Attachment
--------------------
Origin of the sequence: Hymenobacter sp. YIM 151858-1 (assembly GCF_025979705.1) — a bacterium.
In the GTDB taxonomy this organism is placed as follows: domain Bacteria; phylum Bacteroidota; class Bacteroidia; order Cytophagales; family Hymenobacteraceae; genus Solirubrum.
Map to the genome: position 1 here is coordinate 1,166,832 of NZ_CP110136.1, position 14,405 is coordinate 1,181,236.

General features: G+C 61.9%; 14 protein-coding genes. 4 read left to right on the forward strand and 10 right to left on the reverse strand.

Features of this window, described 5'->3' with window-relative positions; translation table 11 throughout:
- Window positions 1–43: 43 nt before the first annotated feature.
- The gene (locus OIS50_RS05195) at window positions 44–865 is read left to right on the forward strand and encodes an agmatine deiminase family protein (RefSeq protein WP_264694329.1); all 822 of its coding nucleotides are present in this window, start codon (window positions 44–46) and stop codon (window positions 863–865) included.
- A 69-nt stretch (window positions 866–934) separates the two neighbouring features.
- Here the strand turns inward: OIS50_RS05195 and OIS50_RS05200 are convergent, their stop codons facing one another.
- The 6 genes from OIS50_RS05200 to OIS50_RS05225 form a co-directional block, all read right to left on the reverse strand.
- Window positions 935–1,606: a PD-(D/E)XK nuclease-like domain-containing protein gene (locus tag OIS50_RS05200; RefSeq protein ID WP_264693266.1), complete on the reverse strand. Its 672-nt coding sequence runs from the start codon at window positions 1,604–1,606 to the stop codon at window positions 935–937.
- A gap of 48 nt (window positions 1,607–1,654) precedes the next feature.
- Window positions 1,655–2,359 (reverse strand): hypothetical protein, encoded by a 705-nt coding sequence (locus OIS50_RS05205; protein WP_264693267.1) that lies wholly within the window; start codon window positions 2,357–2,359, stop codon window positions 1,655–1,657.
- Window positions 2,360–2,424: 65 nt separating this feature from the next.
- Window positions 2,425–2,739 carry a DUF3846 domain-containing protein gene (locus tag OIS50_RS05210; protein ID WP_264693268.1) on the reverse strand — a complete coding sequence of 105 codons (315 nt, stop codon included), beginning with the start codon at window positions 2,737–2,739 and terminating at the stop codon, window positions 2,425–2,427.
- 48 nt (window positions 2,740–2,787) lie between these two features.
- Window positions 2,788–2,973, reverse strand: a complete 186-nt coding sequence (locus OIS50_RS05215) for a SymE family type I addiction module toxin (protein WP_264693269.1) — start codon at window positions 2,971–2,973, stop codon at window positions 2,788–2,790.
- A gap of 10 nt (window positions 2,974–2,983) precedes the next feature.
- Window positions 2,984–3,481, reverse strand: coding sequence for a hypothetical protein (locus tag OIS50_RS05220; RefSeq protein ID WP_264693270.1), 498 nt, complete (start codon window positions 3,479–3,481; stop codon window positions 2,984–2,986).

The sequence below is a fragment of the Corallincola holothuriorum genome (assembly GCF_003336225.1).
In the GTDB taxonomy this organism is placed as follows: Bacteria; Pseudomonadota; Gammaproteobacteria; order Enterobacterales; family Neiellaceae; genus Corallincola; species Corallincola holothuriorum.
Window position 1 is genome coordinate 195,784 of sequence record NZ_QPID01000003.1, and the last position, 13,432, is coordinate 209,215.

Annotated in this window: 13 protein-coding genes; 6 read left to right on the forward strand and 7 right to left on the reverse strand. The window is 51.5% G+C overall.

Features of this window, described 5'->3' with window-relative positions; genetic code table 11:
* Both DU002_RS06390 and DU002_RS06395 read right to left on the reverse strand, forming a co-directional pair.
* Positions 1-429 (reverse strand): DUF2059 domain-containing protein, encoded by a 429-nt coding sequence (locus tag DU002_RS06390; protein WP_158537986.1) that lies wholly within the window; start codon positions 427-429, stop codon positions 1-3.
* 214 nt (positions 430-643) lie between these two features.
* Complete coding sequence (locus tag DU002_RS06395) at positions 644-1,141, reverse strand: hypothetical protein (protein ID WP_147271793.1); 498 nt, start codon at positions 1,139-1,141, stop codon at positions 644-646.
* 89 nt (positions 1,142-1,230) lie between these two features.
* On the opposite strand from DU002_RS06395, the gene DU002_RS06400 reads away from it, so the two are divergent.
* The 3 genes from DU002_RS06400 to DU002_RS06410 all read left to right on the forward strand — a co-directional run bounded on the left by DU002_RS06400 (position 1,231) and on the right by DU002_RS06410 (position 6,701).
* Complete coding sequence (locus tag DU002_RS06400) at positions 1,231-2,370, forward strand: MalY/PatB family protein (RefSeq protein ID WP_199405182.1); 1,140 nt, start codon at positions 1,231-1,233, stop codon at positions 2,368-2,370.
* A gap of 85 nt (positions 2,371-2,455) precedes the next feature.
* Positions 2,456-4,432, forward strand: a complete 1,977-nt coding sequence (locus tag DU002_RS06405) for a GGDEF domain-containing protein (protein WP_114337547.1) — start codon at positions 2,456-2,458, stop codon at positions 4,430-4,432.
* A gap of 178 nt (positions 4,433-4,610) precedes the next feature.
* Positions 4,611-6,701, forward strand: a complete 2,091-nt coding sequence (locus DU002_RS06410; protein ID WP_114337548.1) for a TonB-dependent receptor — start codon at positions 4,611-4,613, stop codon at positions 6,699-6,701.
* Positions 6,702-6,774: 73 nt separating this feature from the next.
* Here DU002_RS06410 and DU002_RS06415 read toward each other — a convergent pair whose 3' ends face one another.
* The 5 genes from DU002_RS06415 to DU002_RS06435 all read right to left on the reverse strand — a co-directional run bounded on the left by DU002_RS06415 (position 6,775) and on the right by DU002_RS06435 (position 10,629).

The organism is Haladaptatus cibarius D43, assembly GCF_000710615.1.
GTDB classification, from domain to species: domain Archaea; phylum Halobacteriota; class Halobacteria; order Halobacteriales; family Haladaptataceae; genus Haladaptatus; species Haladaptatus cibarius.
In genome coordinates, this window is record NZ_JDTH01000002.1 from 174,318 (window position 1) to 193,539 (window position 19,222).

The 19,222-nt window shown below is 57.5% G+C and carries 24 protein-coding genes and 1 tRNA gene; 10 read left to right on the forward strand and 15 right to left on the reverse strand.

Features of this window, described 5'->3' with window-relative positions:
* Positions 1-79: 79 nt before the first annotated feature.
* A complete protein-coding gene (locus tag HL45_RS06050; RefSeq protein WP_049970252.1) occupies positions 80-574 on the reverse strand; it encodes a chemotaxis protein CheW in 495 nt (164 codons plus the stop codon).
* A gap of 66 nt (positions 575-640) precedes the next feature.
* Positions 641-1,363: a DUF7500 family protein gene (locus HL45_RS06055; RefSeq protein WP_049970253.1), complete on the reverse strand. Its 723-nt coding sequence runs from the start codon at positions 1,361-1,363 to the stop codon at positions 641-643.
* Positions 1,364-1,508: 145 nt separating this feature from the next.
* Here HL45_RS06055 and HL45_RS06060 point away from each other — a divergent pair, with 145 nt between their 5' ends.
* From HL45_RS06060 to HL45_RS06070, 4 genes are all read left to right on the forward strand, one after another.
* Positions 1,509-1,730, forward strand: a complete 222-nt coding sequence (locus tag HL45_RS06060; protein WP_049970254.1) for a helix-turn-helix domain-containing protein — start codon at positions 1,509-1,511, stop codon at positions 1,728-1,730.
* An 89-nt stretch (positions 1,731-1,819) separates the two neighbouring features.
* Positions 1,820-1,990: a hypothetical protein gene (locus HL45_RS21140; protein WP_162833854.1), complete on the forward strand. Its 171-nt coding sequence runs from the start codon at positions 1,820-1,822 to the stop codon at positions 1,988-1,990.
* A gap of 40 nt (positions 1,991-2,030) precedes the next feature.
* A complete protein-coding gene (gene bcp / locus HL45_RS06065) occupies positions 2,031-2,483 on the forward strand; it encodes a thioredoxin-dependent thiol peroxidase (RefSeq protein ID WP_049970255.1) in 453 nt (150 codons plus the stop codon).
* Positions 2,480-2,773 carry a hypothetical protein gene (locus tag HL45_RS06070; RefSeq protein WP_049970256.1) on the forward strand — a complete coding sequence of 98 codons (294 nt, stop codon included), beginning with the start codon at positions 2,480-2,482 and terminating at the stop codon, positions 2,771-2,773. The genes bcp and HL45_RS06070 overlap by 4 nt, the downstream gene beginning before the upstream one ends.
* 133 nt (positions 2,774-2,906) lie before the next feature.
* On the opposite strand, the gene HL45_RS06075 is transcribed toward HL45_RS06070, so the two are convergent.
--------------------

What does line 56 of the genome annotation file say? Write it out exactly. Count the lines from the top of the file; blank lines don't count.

* A complete protein-coding gene (gene bcp / locus HL45_RS06065) occupies positions 2,031-2,483 on the forward strand; it encodes a thioredoxin-dependent thiol peroxidase (RefSeq protein ID WP_049970255.1) in 453 nt (150 codons plus the stop codon).